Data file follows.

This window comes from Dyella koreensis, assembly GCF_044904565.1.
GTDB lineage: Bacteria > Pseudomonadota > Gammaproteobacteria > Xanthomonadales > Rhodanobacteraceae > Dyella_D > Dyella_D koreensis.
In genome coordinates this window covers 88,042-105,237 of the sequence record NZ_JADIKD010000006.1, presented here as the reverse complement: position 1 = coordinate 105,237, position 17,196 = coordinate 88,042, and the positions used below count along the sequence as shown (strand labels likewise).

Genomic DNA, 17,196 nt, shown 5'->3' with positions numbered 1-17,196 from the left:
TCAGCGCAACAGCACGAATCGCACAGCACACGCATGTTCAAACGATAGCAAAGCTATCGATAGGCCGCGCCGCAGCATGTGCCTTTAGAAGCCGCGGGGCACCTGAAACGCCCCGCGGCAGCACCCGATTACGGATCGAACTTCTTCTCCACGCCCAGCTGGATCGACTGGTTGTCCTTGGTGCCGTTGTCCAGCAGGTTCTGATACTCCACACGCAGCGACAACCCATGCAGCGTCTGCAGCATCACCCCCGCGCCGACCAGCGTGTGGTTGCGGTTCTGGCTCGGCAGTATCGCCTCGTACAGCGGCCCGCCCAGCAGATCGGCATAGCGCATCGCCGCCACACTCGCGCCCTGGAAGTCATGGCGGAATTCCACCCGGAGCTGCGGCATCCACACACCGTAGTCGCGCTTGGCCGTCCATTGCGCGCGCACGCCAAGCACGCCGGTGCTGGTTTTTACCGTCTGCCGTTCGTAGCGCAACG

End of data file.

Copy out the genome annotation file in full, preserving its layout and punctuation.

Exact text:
This window comes from Dyella koreensis, assembly GCF_044904565.1.
GTDB lineage: Bacteria > Pseudomonadota > Gammaproteobacteria > Xanthomonadales > Rhodanobacteraceae > Dyella_D > Dyella_D koreensis.
In genome coordinates this window covers 88,042-105,237 of the sequence record NZ_JADIKD010000006.1, presented here as the reverse complement: position 1 = coordinate 105,237, position 17,196 = coordinate 88,042, and the positions used below count along the sequence as shown (strand labels likewise).

Genomic DNA, 17,196 nt, shown 5'->3' with positions numbered 1-17,196 from the left:
TCAGCGCAACAGCACGAATCGCACAGCACACGCATGTTCAAACGATAGCAAAGCTATCGATAGGCCGCGCCGCAGCATGTGCCTTTAGAAGCCGCGGGGCACCTGAAACGCCCCGCGGCAGCACCCGATTACGGATCGAACTTCTTCTCCACGCCCAGCTGGATCGACTGGTTGTCCTTGGTGCCGTTGTCCAGCAGGTTCTGATACTCCACACGCAGCGACAACCCATGCAGCGTCTGCAGCATCACCCCCGCGCCGACCAGCGTGTGGTTGCGGTTCTGGCTCGGCAGTATCGCCTCGTACAGCGGCCCGCCCAGCAGATCGGCATAGCGCATCGCCGCCACACTCGCGCCCTGGAAGTCATGGCGGAATTCCACCCGGAGCTGCGGCATCCACACACCGTAGTCGCGCTTGGCCGTCCATTGCGCGCGCACGCCAAGCACGCCGGTGCTGGTTTTTACCGTCTGCCGTTCGTAGCGCAACG